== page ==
Not so long ago, poskim (halachic decisors) were not sure how to regard organ transplant. Was it meddling with Heaven’s decree? Did it serve to interfere with the natural order of things? Was it inflicting punishment on one’s body?
But as spiritual leaders became informed about the process and realized the implications of its beneficial impact on the community, they wholeheartedly endorsed it.
The daily routine of a dialysis patient presents a choice – either hemodialysis (through blood recycling) or peritoneal (flushing out creatanine waste from the peritoneal sac). I chose the latter since hemodialysis requires three visits during the week to a center where you are hooked up to a machine four hours at a time. That pretty much seals any hope of a regular work schedule.
Peritoneal, on the other hand, offers the benefit of being hooked to a machine overnight. The downside is that you have to stay that way for nine hours. Add the preparation and you are looking at a procedure one must endure for 10 hours – every single night. The necessary accessories – three large supply bags, drainage bag, cassette, disinfectant, surgical masks, mini caps – provide the best reasons for not leaving home.
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Myth #1: It is easy to be a B’nai Noach. It is extraordinarily hard to be a B’nai Noach.
The question of anti-Semitism in Europe today is truly tied to the issue of immigration.
Polls indicate that the Palestinians are much more against a two state solution than the Israelis.
Emigration from Israel is at an all-time low, far lower than immigration to Israel from Europe.
Leon Klinghoffer’s daughters: “‘Klinghoffer’ is justified as ‘a work of art’…This is an outrage.”
Do you seriously think that as you kidnap our children we should medically treat and help yours?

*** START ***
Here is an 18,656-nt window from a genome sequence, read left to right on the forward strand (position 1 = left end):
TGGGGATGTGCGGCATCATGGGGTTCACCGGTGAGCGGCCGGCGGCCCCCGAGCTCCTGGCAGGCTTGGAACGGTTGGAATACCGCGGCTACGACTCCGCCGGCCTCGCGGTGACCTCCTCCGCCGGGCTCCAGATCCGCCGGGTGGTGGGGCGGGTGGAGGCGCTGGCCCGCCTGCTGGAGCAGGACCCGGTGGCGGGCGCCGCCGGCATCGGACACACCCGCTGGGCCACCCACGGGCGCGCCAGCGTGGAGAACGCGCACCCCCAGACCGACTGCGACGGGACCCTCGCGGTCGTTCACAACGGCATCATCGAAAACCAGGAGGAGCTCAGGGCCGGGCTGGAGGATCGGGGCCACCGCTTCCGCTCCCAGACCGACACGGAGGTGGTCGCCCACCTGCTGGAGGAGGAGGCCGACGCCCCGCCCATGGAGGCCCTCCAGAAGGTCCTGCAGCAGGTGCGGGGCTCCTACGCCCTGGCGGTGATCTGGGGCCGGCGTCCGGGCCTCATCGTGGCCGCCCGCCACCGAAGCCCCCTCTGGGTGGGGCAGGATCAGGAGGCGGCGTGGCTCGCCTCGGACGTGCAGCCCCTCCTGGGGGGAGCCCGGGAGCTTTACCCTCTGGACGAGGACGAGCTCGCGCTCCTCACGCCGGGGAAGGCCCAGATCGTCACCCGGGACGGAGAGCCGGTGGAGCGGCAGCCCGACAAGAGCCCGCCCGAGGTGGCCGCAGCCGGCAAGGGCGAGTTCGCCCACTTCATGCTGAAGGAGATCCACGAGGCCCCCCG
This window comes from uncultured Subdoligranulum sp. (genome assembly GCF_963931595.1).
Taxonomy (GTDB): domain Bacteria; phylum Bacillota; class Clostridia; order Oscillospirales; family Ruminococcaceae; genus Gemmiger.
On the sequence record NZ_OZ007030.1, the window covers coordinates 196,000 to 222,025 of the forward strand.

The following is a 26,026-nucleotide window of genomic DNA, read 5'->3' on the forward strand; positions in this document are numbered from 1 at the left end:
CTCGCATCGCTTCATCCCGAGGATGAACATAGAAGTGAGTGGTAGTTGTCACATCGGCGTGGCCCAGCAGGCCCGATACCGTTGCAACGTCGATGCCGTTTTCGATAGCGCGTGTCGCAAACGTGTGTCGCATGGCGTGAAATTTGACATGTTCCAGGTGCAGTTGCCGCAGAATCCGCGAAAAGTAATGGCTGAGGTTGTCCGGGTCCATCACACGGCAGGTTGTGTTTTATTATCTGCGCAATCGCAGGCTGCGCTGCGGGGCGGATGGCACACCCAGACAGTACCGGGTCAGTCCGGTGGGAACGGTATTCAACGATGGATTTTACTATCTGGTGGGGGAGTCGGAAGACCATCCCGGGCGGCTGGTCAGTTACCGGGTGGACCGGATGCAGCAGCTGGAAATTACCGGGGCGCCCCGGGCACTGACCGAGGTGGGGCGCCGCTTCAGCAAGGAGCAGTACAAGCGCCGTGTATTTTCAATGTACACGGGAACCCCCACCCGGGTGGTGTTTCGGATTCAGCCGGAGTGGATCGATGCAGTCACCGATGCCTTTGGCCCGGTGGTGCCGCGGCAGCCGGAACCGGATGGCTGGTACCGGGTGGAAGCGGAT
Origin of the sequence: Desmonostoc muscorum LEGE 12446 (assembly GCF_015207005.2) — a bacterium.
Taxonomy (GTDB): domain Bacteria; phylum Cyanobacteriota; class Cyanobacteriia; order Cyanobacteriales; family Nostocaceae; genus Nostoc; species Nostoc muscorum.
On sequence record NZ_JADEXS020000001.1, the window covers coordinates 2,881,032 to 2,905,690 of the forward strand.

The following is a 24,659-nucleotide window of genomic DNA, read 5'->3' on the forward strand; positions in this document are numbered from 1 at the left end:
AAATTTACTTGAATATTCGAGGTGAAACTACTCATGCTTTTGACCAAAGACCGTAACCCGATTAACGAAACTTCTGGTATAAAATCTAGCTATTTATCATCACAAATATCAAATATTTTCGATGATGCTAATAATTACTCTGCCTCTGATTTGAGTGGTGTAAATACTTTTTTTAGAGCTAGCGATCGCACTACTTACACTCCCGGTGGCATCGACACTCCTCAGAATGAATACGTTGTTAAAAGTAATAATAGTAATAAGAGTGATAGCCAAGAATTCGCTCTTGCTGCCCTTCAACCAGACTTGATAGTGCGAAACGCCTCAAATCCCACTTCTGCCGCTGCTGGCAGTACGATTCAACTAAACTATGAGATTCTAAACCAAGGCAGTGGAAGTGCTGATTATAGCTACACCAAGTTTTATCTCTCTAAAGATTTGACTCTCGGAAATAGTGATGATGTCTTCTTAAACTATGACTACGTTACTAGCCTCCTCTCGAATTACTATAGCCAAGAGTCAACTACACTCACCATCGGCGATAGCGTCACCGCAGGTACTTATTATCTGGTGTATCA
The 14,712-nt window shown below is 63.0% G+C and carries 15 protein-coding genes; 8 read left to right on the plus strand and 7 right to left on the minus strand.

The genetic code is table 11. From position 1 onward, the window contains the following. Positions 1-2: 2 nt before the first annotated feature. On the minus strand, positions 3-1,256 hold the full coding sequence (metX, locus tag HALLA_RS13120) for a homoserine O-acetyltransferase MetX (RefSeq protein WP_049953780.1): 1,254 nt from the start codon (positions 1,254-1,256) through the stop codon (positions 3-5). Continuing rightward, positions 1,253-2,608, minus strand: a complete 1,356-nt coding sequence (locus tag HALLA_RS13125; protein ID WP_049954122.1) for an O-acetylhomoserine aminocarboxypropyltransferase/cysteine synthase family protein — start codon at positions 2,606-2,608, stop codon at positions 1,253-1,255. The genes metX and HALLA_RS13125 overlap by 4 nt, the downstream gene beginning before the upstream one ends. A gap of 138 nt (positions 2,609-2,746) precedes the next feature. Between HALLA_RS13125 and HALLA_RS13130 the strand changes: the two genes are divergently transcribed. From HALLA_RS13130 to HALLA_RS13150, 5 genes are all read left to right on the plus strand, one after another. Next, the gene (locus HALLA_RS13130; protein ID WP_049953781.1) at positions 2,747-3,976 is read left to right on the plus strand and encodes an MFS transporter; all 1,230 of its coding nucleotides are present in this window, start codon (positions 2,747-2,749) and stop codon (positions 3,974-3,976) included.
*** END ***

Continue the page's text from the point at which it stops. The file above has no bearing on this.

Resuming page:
Sometimes collective action against the heinous acts of the majority is not enough. The world should not only support the blockade of Gaza; it must enforce the dismantling of Hamas.
The Arab Spring has challenged Jordan with the task of gradual reform with regard to its monarchy.
Israel offered Syria the entire Golan Heights, only to find that the Syrians were demanding MORE!
Israeli hasbara too can be described at best as pathetic, at worst non existent.
A ‘good news’ story from the Nepal avalanche disaster to warm your heart. Take out your Kleenex.
Journalists see the Israeli-Palestinian conflict as morality play: Israel=evil; Palestine=innocent
Warsaw Ghetto: At its height, the Nazis walled in some 500,000 Jews within the1.3 square mile area.
While police officers face dangers every day on the job, Jews also face danger in their daily lives.
Deri is actively trying to rehabilitate his image among the Settlers and National-Religious crowd.
IDF demolition experts are examining a possible improvised explosive device (IED) found on the Alon road, near the town of Kochav HaShachar, in the Binyamin region.
Netanyahau showed FIFA’s president proof of missile launches underneath Hamas soccer fields. FIFA was unimpressed: Let PA soccer players travel freely or FIFA may expel Israel. No goal for Israel.
For any reader who may be confused about the obligation to live in the Land of Israel, this sweeping halachic and Talmudic overview of Rabbi Kahane will surely put all uncertainty to rest. Because of its vital importance to each and every Jew, we will be presenting it in two installments.